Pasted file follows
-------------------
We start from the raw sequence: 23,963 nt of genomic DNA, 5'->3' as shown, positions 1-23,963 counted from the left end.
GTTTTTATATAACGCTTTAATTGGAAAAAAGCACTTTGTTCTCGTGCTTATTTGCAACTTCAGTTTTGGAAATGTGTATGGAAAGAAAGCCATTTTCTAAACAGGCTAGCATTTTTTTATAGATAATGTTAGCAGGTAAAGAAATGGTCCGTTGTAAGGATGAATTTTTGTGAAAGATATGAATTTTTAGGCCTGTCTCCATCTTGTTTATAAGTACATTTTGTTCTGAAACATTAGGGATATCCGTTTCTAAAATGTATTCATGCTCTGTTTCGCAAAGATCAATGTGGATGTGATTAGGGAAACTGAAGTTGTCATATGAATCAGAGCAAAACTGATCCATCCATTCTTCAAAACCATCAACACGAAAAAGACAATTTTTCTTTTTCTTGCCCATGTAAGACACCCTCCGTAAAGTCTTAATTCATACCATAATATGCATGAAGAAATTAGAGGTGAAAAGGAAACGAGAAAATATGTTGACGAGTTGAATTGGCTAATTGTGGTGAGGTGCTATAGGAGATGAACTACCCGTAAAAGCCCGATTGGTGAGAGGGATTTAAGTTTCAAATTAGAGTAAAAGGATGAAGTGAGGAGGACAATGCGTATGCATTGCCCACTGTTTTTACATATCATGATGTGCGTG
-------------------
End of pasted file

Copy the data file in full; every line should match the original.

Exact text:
We start from the raw sequence: 23,963 nt of genomic DNA, 5'->3' as shown, positions 1-23,963 counted from the left end.
GTTTTTATATAACGCTTTAATTGGAAAAAAGCACTTTGTTCTCGTGCTTATTTGCAACTTCAGTTTTGGAAATGTGTATGGAAAGAAAGCCATTTTCTAAACAGGCTAGCATTTTTTTATAGATAATGTTAGCAGGTAAAGAAATGGTCCGTTGTAAGGATGAATTTTTGTGAAAGATATGAATTTTTAGGCCTGTCTCCATCTTGTTTATAAGTACATTTTGTTCTGAAACATTAGGGATATCCGTTTCTAAAATGTATTCATGCTCTGTTTCGCAAAGATCAATGTGGATGTGATTAGGGAAACTGAAGTTGTCATATGAATCAGAGCAAAACTGATCCATCCATTCTTCAAAACCATCAACACGAAAAAGACAATTTTTCTTTTTCTTGCCCATGTAAGACACCCTCCGTAAAGTCTTAATTCATACCATAATATGCATGAAGAAATTAGAGGTGAAAAGGAAACGAGAAAATATGTTGACGAGTTGAATTGGCTAATTGTGGTGAGGTGCTATAGGAGATGAACTACCCGTAAAAGCCCGATTGGTGAGAGGGATTTAAGTTTCAAATTAGAGTAAAAGGATGAAGTGAGGAGGACAATGCGTATGCATTGCCCACTGTTTTTACATATCATGATGTGCGTG